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Minor league pitcher does backflips after saves


A week ago Sunday we had a big, fun benches-clearing brawl because Chris Archer of the Pirates decided that it was bad form for Derek Dietrich of the Reds to admire a long homer he hit. That, as always, led to talk about unwritten rules, on-field decorum and all of that.

As I said at the time, it’s kind of a tiresome argument at this point. It’s also a pretty disingenuous one on the part of pitchers, most of whom fist pump and dance around in their big moments, often in ways that make a hitter’s bat flip or moment of admiration seem tame. Pitchers are emotional snowflakes when it comes to this stuff. And they’re often hypocritical, Chris Archer included.

Which brings us to Twins minor leaguer Dusten Knight, who currently plays for the Pensacola Blue Wahoos in the Double-A Southern League. Based on his performance after notching a couple of saves this past week, one hopes that he is not the sort who gets bent out of shape when an opposing batter struts around a bit:

Someone ask Chris Archer if this is OK.

The Nationals have inquired about Kris Bryant

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The Washington Nationals, fresh off signing Stephen Strasburg to a $245 million deal, are now turning their attention to their third base hole. Jon Morosi of reports that they have made inquiries to the Chicago Cubs about trading for Kris Bryant.

Emphasis on the word “inquiry” because it’d be premature for the Cubs to trade Bryant at the moment, even if they are reported to be considering the possibility.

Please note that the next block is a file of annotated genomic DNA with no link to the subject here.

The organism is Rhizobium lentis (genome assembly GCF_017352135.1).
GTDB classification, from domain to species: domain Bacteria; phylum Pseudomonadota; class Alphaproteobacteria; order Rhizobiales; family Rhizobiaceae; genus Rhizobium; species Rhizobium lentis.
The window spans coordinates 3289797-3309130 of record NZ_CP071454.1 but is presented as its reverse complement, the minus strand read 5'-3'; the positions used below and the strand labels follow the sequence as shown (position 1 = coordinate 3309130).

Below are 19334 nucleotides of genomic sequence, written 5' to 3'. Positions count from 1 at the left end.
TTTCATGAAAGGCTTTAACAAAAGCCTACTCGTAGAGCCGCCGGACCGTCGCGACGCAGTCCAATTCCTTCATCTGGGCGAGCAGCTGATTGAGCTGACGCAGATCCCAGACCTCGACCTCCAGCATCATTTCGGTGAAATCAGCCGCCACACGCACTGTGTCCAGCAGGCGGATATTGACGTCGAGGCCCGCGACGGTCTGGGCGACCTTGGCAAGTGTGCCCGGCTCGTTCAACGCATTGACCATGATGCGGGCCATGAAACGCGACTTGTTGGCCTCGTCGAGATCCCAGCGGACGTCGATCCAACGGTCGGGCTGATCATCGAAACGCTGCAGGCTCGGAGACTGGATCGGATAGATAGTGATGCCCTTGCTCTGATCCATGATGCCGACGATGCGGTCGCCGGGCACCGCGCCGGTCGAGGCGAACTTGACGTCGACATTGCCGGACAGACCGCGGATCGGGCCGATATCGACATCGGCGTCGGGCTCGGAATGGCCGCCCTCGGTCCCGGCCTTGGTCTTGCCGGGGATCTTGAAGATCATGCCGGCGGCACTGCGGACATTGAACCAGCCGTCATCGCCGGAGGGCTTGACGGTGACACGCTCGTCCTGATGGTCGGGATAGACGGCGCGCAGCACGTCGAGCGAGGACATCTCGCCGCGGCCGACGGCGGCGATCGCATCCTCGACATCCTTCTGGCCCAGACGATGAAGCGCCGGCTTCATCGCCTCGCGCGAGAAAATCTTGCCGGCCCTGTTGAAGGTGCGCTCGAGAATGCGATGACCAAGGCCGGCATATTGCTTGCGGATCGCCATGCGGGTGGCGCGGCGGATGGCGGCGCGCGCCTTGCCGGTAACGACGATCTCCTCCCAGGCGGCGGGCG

Bryant and the Cubs are awaiting word from an arbitrator about Bryant’s years-old service time grievance. If Bryant wins, he becomes a free agent after the 2020 season. If the Cubs win they control him for two more years. The team may or may not choose to trade him in either case as they are reportedly trying to cut payroll, but the price for him will vary pretty significantly depending on whether or not the acquiring club will receive one or two years of control over the former MVP.

For Washington, this would be a means of replacing free agent third baseman Anthony Rendon. Or, perhaps, the inquiries are a means of creating a tad more leverage for the Nats as they talk to Rendon’s agent about re-signing him.

Which, in the past, the Nats said they could not do if they also re-signed Strasburg, though I suspect that’s just posturing too. They may not want to spend big money to keep their World Series core together, but they can afford it. They’re going to see, I suspect, an eight-figure uptick in revenue by virtue of being the defending World Series champs. They are poised to receive a significant payout as a result of recent rulings in their own multi-year dispute with the Orioles and the MASN network. They are, of course, owned by billionaire real estate moguls. All of that taken together means that, if they choose to, they can bring back Rendon. Assuming he chooses to come back too.

But, if that doesn’t happen, they appear to be giving themselves options at the hot corner.